As existing contracts near their expiration, it’s important to have clear and proven processes for closing out or renewing them. This helps ensure compliance with the terms and conditions and protects against future legal repercussions. It is also helpful to review contract data on a regular basis so that the company can improve decision-making and fine-tune contracts with current suppliers.

Working with a general contractor can be complex for architecture and construction professionals. GCs manage all the moving parts that make up a project, taking the project from initial planning to completion. Depending on the project size, a GC may take on some or all responsibilities themselves, and in other cases, they will contract out specialized labor to subcontractors.

Architects need to communicate effectively with contractors to ensure their vision for the build is fully understood and realized by the GC. This requires a clear line of communication with the GC from the start, with clear protocols in place to ensure the team is always on the same page.

Effective communication between architects and contractors can also help to create a stronger relationship between the two parties. This can be beneficial both in terms of building a strong business relationship for the future, and in ensuring the quality of work is maintained throughout the duration of the project.

You and your GC must have an open and transparent communication chain of command that includes everything from project plans to daily work updates and site visits. This will help you to make sure that everyone is on the same page, which can be essential when it comes to maintaining timelines and budgets.

Keeping your communication channels open can also help you to avoid problems down the road, including delays in payment. It’s essential to be proactive about communicating your payment terms and other business policies with the GC, so that they are aware of the expectations for the project at the outset.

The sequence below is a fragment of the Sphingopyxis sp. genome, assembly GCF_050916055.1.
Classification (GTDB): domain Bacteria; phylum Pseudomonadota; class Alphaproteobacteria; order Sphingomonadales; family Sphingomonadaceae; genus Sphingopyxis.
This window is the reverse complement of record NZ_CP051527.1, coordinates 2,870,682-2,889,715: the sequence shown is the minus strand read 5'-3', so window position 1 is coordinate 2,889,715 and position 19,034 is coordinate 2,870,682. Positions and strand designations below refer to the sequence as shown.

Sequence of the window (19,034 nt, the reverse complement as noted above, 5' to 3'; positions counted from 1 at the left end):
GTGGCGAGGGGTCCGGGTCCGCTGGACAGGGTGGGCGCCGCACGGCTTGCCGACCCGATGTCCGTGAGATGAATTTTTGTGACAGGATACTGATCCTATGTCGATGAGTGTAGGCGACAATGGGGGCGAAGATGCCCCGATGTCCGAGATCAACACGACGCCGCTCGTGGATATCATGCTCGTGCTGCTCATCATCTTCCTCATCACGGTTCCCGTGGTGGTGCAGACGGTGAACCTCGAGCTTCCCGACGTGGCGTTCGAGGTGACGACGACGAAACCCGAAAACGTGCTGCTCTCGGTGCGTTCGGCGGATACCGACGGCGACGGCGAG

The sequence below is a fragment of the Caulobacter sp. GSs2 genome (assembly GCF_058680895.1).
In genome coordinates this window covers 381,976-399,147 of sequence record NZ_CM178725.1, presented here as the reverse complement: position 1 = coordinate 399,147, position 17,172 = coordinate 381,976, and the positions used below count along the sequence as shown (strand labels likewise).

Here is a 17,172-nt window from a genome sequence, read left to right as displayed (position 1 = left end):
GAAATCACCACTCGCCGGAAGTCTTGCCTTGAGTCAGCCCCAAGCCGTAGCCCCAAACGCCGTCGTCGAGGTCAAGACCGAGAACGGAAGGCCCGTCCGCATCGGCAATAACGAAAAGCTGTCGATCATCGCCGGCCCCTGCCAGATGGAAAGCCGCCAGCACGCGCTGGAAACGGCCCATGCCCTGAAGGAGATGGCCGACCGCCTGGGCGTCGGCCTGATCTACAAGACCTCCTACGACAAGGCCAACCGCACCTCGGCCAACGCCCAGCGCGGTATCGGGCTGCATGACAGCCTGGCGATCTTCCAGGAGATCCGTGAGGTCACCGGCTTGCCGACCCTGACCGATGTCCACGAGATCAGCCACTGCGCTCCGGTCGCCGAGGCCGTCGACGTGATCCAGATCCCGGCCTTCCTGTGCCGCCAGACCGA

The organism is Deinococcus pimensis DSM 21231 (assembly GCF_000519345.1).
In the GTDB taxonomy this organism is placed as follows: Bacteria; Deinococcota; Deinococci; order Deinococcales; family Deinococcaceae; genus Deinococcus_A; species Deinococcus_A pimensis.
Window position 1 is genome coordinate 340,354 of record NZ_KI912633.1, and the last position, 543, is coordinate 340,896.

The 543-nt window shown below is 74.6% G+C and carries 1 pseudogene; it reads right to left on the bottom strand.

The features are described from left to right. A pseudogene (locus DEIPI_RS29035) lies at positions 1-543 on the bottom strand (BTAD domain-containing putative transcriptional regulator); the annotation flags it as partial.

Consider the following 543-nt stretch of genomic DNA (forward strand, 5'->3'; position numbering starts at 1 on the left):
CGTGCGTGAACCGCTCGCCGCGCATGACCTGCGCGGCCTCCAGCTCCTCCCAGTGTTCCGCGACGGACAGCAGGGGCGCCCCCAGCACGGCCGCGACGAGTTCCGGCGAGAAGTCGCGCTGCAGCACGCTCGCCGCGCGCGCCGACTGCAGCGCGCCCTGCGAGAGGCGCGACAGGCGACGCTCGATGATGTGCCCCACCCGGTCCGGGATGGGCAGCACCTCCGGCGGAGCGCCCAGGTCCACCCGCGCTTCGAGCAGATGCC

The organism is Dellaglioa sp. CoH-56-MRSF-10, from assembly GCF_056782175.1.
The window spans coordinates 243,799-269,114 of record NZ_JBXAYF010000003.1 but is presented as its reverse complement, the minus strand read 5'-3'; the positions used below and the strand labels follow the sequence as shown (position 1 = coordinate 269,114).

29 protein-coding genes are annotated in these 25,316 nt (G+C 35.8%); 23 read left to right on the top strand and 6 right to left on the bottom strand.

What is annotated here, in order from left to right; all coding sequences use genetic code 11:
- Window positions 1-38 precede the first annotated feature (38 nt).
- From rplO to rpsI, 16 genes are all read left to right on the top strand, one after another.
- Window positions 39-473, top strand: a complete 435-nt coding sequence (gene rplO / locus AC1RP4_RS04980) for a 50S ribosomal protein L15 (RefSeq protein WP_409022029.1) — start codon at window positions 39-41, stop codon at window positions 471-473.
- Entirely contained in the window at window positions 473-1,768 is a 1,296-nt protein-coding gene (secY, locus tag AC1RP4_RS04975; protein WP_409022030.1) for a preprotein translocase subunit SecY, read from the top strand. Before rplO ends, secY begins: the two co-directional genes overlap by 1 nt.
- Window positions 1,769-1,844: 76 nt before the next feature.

Construction workers work with heavy equipment, machinery, and dangerous tools that can cause significant injury or death if not handled properly. General contractors must establish a strong safety culture on the job site, which requires them to create and implement comprehensive safety policies for their crews and subcontractors to follow.

Safety is a core value of every successful business. It attracts talented laborers and ensures that employees feel their employer is committed to their well-being. In turn, this promotes a workplace culture of responsibility and accountability among employees that is critical to ensuring a high-caliber workforce.

When selecting subcontractors for a project, general contractors must make sure they are qualified and share the same commitment to safety. Contractors should also provide training for their crews on safety protocols and hazard recognition. This can help to minimize the number of accidents and injuries that occur on the job site.

In the United States, contractors must follow OSHA regulations for safety on their job sites. Non-compliance can result in fines and legal repercussions. Contractors can protect themselves by maintaining a COR certification and demonstrating a safety commitment.

General contractors must ensure all subcontractors and suppliers have signed contracts delineating their site safety responsibilities. They must also monitor when subcontractors and suppliers are paid. This is important because people who don’t have contracts with the general contractor can place mechanic’s liens on your property if they aren’t paid for their work. You can prevent this by requesting documents called conditional releases from those who can put liens on your property and then verifying that the amounts have been paid before making payments to the general contractor.